Why Mussarat Ahmad Zeb and Pakistanis still find it difficult to accept Malala Yousafzai

Published: May 26, 2017
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“The attack on Nobel Laureate Malala Yousafzai was staged,” read a tweet last week.

The attack on Nobel Laureate Malala Yousafzai was staged, read a tweet last week. This wasn’t a social media troll or veteran conspiracy theorist. This was a Member of the National Assembly (MNA), Mussarat Ahmad Zeb, who also hails from the royal family of Swat, the region where Malala was shot in the head by Taliban militants.

The distinguished parliamentarian did not stop there, also revealing how plots of land were allocated to those who took part in the medical cover up, and most interestingly, how she had also been offered to take part in this drama but did not want to seek asylum in a foreign country. It is a sad day for Pakistani passport holders when a prominent politician suggests that the surest ticket to the UK is to be shot in the head by a terrorist faction. We shall stick with the embassies for now.

At this point, it would perhaps be prudent to admonish Zeb for what she said. The most obvious reason for that would be that there is no factual evidence of any kind supporting her claim, meaning that it flies in the face of reality and truth. This is all the more problematic considering that as a politician, she has a fiduciary relationship with her constituents, and it is incredibly irresponsible for her to abuse that trust by disseminating claims which are not backed by evidence of any kind.

The second reason is that if this entire situation was created by Zeb for political point-scoring, she needs to rise above typical mud-slinging tactics when discussing children and the tragedies they’ve faced in Pakistan – leave the children alone.

Still, there are some things said in the white noise of the political sphere which can be dismissed for their utter incredulousness. The problem with these statements in particular is that they’re supported by a problematically sizable proportion of Pakistan’s population. After Malala became perhaps the most famous girl in the world, in DW’s words, BBC and Foreign Policy reported on Pakistani citizens’ reaction to the Malala phenomenon.

Following are a few extracts:

Prominent journalist Tariq Khattak said,

“She is a normal, useless type of a girl. Nothing in her is special at all. She’s selling what the West will buy.”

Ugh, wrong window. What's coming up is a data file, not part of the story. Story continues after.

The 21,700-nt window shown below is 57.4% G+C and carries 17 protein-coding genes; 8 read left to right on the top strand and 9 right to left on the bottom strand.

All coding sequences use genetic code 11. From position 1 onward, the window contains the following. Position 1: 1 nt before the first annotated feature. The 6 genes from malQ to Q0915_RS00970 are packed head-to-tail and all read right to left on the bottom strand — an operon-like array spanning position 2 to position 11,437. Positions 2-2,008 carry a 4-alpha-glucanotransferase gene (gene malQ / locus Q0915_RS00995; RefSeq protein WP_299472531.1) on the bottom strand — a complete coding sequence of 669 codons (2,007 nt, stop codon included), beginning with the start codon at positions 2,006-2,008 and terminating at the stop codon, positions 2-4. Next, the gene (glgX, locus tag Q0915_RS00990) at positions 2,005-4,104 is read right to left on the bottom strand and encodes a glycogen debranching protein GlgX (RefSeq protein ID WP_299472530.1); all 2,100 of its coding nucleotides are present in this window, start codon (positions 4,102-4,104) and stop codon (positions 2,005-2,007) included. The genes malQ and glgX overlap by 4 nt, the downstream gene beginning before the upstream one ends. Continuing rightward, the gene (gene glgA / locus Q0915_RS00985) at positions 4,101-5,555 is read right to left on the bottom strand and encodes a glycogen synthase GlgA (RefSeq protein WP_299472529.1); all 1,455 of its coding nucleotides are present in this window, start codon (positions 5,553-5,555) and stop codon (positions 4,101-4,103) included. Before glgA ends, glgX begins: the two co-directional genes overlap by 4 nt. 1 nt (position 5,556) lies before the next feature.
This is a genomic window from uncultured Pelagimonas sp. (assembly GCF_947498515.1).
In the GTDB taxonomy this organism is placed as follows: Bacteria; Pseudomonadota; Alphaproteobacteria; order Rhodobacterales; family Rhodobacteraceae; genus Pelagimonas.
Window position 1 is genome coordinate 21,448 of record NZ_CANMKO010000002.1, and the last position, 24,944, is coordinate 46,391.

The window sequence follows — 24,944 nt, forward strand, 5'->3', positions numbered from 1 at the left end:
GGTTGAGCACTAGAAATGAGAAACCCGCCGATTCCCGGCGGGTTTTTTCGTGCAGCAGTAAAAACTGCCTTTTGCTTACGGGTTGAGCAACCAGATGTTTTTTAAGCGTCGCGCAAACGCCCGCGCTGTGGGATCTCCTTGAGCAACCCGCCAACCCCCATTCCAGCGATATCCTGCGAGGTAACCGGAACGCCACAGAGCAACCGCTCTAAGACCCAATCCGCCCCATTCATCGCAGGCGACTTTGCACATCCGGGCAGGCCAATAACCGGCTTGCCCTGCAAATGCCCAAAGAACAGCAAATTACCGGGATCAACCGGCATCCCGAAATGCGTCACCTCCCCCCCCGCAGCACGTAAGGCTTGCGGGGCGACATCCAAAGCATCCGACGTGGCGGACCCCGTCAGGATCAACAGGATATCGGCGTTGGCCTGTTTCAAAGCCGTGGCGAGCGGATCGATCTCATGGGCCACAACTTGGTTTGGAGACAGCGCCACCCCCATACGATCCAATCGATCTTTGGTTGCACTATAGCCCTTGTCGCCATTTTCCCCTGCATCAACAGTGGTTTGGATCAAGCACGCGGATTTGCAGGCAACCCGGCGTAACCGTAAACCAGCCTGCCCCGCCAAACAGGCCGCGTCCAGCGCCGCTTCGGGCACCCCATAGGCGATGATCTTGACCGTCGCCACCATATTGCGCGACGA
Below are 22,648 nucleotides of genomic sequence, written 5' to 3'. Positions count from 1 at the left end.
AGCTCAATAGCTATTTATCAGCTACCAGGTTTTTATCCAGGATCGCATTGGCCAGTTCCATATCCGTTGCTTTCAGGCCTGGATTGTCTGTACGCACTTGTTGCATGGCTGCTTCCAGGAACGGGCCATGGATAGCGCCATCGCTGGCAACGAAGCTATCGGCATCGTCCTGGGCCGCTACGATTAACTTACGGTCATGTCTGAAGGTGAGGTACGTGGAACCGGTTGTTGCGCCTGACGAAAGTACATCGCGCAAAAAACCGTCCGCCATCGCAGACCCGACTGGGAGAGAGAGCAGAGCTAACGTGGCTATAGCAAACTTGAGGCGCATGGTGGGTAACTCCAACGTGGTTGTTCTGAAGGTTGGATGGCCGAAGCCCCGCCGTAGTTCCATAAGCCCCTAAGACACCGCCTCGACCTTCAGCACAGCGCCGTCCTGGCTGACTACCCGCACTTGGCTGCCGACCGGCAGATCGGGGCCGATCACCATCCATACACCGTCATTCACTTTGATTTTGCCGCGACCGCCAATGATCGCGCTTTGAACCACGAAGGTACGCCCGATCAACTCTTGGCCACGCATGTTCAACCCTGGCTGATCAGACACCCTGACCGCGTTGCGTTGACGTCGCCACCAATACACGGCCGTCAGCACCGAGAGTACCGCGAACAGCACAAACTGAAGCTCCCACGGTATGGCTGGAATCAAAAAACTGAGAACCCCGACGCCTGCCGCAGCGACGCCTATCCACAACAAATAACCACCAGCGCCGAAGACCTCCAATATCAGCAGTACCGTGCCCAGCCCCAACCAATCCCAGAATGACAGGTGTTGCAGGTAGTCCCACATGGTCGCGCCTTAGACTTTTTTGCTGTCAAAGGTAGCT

A housewife from Islamabad was stated to have said,

“What has she done to deserve the Nobel prize? She may be brave, but she’s only a child. They should have waited 10 years and let her make a mark among the deprived sections of the society.”

Social media activist Anjum Kiyani said,

 “Unknown to Malala, she was picked up, groomed and her sincere intentions exploited by the world’s most notorious figures.”

The editor of a newspaper based in Mingora, Malala’s hometown, also chipped in,

 “The Americans and Malala’s father conspired to get her shot so she can become a hero.”

These aren’t just isolated incidents either.

A Gallup Poll in 2013 found that a majority of Pakistanis had mixed feelings or were sad over Malala’s nomination for the Nobel Prize. Another survey by the Pew Research Center found that 20% of Pakistanis have unfavourable views of Malala. At least Zeb can take comfort in the fact that she is not alone in her ignorance.

Foreign Policy aptly states in a headline, ‘Actually, All Pakistanis Don’t Hate Malala’. But is that really the bar Pakistan has set for itself? Is it too much to ask for? Tacit acceptance of the world’s youngest Nobel Laureate who defiantly stood up to terror at such a tender age?

Conspiracy theories and admonitions of Malala’s intentions are just symptoms of the problem. The underlying cause is that accepting Malala for who she is and for what happened to her will require a fundamental shift in worldview for many Pakistanis.

It means accepting that local press and media services failed where foreign media succeeded in giving Malala a voice. It means admitting that there are chronic failures in Pakistan’s education system which systematically disenfranchises women, especially those who live outside Punjab and Sindh. It also means conceding that the Pakistani military failed, in Malala’s words,

“To conduct its military operations here properly.”

Most significantly, it means admitting the utter negligence of the state in supporting – or even protecting – a child who identified problems in the system.

It is very telling that Zeb tweeted a photo of Zarmina Wazir Khan – a candidate who achieved top marks in civil services examinations – with the caption “Zarmina Khan is not Malala”. This politician and many others like her are desperate to show that the Pakistani system works for those who just work hard enough.

But this is denial of the highest order, a rejection of a reality that will only serve to brush important issues of security, education and identity under the carpet. Pakistan must fully accept the blame for the tragic events that occurred in Malala’s case. Only then can we move forward towards combatting the issues for which she so valiantly sacrificed herself for.

For the time-being, however, a fear of admitting guilt and all that comes with it, holds us back from accepting her as our own.

Hamza Tariq

Hamza Tariq

The author is set to start a BSc in International Relations degree at the London School of Economics. He worked as an intern under Ambassador Haqqani at Hudson Institute and under Dr Ishrat Hussain at the Woodrow Wilson Center. He tweets as @hamzataq (twitter.com/hamzataq)

The views expressed by the writer and the reader comments do not necessarily reflect the views and policies of The Express Tribune.